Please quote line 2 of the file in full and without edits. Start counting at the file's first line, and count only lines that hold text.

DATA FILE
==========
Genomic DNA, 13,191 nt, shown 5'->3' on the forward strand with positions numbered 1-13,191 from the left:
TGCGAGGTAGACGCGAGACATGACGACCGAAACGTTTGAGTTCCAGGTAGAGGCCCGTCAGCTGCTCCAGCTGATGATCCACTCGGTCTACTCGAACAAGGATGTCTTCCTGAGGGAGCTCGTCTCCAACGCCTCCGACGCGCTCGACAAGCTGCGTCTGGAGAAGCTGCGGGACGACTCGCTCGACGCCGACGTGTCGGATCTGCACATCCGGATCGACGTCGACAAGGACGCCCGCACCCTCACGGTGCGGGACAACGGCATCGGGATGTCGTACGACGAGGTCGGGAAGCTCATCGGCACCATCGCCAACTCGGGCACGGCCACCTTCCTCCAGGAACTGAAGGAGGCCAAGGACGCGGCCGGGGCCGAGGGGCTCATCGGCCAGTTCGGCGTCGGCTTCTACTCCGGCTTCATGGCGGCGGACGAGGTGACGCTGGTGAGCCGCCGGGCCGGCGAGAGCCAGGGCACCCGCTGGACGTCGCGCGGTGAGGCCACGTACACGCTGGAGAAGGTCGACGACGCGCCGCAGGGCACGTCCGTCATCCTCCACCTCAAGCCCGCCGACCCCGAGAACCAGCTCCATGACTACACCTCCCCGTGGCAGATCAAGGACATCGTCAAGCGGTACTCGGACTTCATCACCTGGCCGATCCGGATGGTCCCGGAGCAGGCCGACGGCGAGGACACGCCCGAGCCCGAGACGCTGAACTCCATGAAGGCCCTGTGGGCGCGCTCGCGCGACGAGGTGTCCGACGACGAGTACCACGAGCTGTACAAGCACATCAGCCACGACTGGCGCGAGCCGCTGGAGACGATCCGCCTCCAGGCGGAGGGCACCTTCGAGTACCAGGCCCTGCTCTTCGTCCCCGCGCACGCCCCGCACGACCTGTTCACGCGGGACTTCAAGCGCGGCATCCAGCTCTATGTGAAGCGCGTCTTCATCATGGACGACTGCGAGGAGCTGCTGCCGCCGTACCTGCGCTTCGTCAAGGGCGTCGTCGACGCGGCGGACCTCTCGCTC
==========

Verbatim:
TGCGAGGTAGACGCGAGACATGACGACCGAAACGTTTGAGTTCCAGGTAGAGGCCCGTCAGCTGCTCCAGCTGATGATCCACTCGGTCTACTCGAACAAGGATGTCTTCCTGAGGGAGCTCGTCTCCAACGCCTCCGACGCGCTCGACAAGCTGCGTCTGGAGAAGCTGCGGGACGACTCGCTCGACGCCGACGTGTCGGATCTGCACATCCGGATCGACGTCGACAAGGACGCCCGCACCCTCACGGTGCGGGACAACGGCATCGGGATGTCGTACGACGAGGTCGGGAAGCTCATCGGCACCATCGCCAACTCGGGCACGGCCACCTTCCTCCAGGAACTGAAGGAGGCCAAGGACGCGGCCGGGGCCGAGGGGCTCATCGGCCAGTTCGGCGTCGGCTTCTACTCCGGCTTCATGGCGGCGGACGAGGTGACGCTGGTGAGCCGCCGGGCCGGCGAGAGCCAGGGCACCCGCTGGACGTCGCGCGGTGAGGCCACGTACACGCTGGAGAAGGTCGACGACGCGCCGCAGGGCACGTCCGTCATCCTCCACCTCAAGCCCGCCGACCCCGAGAACCAGCTCCATGACTACACCTCCCCGTGGCAGATCAAGGACATCGTCAAGCGGTACTCGGACTTCATCACCTGGCCGATCCGGATGGTCCCGGAGCAGGCCGACGGCGAGGACACGCCCGAGCCCGAGACGCTGAACTCCATGAAGGCCCTGTGGGCGCGCTCGCGCGACGAGGTGTCCGACGACGAGTACCACGAGCTGTACAAGCACATCAGCCACGACTGGCGCGAGCCGCTGGAGACGATCCGCCTCCAGGCGGAGGGCACCTTCGAGTACCAGGCCCTGCTCTTCGTCCCCGCGCACGCCCCGCACGACCTGTTCACGCGGGACTTCAAGCGCGGCATCCAGCTCTATGTGAAGCGCGTCTTCATCATGGACGACTGCGAGGAGCTGCTGCCGCCGTACCTGCGCTTCGTCAAGGGCGTCGTCGACGCGGCGGACCTCTCGCTC